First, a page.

Marine Life & Conservation Blogs
Florida’s latest assault on sea turtles and why the global community should be concerned
Introduced by Jeff Goodman
In this time of dramatic climate change, habitat destruction, over fishing and species loss around the world, one would hope that governments and local authorities would be pro-active in legislation, education and direct action to address all these issues in a positive way. Ashamedly this is all too often not the case. A prime example of this is the plight of the Sea Turtles in Florida as witnessed and reported by Staci-lee Sherwood, Founder & former Director S.T.A.R.S. Sea Turtle Awareness Rescue Stranding , former founding member and staff Sea Turtle Oversight Protection & former staff at Highland Beach statewide morning survey program.
By Staci-lee Sherwood
Florida is THE major nesting habitat for Loggerheads and one of the few places left for Leatherbacks. You would think being home to such endangered species Florida would work to ensure their survival but that’s not the case. In 2008 Richard and Zen Whitecloud were struck by how few hatchlings actually made it to the water because of all the light pollution from the land.
A nighttime rescue program was started in the hopes of saving any hatchlings that crawled toward all the artificial light that drew them like a powerful drug. Sea Turtles hatch and follow the bright sea horizon which for millions of years was the east blanketed by millions of shining stars and the moon. Not anymore, now the west is so illuminated by all the artificial lights the hatchlings think that is home and crawl towards it. They will follow the lights until they end up being run over by cars, fall into a storm drain or die from exhaustion and dehydration. Every morning the beaches throughout the state would be covered with death tracks going everywhere other then the ocean. This was no secret no mystery.
As far back as 1996 Dr Kirt Rusenko, who ran the Sea Turtle program in Boca Raton for over 25 years, stated “The lighting in Broward County is minimally better than it was 20 years ago” referring to the lack of local laws and abysmal enforcement or guidance from the state. “When I began work as Marine Turtle Permit Holder #041 in 1996, I thought the many sea turtle hatchling disorientation reports I sent to FWC would make a difference.” Time has shown that not to be the case. Death by light pollution is a global problem that negatively impacts many species.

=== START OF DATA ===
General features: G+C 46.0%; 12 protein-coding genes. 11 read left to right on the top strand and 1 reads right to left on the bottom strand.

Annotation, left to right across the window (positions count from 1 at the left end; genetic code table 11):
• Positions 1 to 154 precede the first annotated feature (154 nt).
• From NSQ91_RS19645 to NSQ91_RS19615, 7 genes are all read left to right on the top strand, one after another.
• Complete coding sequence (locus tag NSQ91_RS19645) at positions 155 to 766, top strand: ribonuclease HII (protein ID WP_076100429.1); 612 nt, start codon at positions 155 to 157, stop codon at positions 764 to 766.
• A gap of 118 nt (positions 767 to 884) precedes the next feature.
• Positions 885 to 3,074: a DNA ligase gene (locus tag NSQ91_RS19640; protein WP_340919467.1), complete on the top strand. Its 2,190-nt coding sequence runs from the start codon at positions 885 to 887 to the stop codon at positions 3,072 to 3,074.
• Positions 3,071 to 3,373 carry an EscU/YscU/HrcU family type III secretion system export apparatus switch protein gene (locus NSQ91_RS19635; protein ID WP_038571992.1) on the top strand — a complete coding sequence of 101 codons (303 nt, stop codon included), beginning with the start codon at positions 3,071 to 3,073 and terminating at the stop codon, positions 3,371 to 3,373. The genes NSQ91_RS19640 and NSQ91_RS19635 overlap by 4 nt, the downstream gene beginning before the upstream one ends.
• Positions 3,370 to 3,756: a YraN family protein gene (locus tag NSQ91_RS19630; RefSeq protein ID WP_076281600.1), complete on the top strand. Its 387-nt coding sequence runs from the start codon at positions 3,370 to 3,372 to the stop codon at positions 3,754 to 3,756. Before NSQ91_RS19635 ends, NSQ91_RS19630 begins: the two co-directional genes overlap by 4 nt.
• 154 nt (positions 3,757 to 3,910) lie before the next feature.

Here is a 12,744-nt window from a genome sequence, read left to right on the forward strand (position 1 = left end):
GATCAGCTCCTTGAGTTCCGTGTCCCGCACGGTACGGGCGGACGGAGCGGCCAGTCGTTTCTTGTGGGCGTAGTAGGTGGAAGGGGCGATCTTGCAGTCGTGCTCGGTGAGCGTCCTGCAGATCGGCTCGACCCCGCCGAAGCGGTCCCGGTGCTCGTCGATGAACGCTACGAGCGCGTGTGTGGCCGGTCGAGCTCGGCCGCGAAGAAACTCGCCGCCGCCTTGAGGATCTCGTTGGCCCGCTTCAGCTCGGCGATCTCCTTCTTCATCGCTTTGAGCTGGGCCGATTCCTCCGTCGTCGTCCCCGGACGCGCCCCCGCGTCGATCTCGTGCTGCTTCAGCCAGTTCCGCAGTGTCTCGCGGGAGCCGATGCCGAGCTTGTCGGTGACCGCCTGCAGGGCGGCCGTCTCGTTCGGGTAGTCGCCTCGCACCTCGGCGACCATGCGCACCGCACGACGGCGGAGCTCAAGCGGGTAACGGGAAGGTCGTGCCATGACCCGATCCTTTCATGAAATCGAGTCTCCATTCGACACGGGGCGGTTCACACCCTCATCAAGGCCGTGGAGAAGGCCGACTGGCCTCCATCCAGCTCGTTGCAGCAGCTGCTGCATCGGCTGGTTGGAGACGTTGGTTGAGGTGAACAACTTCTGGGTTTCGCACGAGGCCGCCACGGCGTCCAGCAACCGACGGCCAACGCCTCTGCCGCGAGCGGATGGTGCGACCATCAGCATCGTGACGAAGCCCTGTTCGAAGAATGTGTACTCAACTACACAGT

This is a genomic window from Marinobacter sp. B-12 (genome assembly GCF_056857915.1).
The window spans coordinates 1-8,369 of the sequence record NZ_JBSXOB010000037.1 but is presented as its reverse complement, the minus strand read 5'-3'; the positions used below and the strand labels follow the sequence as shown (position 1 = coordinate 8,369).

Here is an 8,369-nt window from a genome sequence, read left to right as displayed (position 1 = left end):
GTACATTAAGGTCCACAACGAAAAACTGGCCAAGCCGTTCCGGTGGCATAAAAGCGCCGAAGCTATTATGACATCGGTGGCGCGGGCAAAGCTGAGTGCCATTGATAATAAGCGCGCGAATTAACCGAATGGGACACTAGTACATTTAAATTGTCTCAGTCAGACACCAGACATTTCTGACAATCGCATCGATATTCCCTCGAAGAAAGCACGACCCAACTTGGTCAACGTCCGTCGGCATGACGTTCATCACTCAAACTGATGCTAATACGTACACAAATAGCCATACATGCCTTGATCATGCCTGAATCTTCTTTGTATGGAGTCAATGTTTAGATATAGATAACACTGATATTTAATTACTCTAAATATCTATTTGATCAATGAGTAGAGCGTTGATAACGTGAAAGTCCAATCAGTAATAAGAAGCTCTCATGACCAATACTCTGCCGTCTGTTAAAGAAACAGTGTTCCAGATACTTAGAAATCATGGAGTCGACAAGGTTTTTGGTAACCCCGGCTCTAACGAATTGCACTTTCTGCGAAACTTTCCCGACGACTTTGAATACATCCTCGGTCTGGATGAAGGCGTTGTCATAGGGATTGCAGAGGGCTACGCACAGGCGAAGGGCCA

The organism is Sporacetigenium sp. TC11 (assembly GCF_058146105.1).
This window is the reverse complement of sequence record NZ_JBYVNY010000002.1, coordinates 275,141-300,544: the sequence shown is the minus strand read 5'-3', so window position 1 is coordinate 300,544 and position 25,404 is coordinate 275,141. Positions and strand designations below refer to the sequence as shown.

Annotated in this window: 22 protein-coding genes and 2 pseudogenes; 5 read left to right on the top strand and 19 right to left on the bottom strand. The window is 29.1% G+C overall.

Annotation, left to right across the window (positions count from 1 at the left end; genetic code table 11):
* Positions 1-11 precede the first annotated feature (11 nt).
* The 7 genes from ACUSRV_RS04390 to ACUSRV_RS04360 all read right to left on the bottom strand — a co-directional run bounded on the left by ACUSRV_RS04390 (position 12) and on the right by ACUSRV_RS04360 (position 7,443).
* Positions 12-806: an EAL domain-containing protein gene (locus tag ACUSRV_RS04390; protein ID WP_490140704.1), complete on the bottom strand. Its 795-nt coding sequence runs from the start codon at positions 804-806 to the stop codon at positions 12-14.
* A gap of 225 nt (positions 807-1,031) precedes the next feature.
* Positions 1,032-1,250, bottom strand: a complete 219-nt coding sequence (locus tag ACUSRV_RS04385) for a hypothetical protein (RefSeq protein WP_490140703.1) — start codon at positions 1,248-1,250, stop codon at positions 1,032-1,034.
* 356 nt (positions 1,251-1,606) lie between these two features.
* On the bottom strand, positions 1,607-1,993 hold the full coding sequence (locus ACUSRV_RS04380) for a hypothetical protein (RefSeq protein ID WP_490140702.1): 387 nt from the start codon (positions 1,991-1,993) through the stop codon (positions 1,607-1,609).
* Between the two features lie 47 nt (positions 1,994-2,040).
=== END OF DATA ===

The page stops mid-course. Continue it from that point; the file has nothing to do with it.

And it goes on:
The same year I joined this small dedicated group of rescuers I also started to work the morning survey on a state permit. This was the only program that actually had conservation elements to it. It involved recording any crawls and marking all new nests. I did this program everyday for 9 seasons while also doing the night time rescue program almost every night for 11 years. The morning survey was on Highland Beach, a very dark quiet beach where light pollution was kept to a dull roar and disorientation (DO) by hatchlings was a rarity. The hatchling tracks from the nest to the water went almost in a straight line, they did not fan out into a triangle. I saw thousands of nests over the years and it was always the same: straight to the ocean on Highland Beach but the tracks were all over the place in Broward and most of the other state beaches.
According to Sea Turtle Oversight Protection’s (S.T.O.P.) own data they have, to date, rescued approx 250,000 hatchings that would have died from light pollution in the past 10 years. That means they only rescue about 25,000 hatchlings a year or about 10% that disorientate. We know that Broward County has a disorientation rate of about 75% based on 10 years of record keeping while many other counties have an equal or greater light pollution problem. Because there is never anyone out there at night to save the hatchlings or record their death it’s easy to dismiss this and frame it as a local county problem and not a statewide problem. In Broward about 25% of all hatchlings that make it out of the nest actually make it on their own to the water. That means maybe 35-40% of all baby sea turtles make it to the water but only with a rescue and from there they face a toxic soup in polluted waters and a lifelong perilous journey. This was the nightmare I witnessed for 11 years. No other county has anyone out at night, no other Sea Turtle program involves nighttime rescue.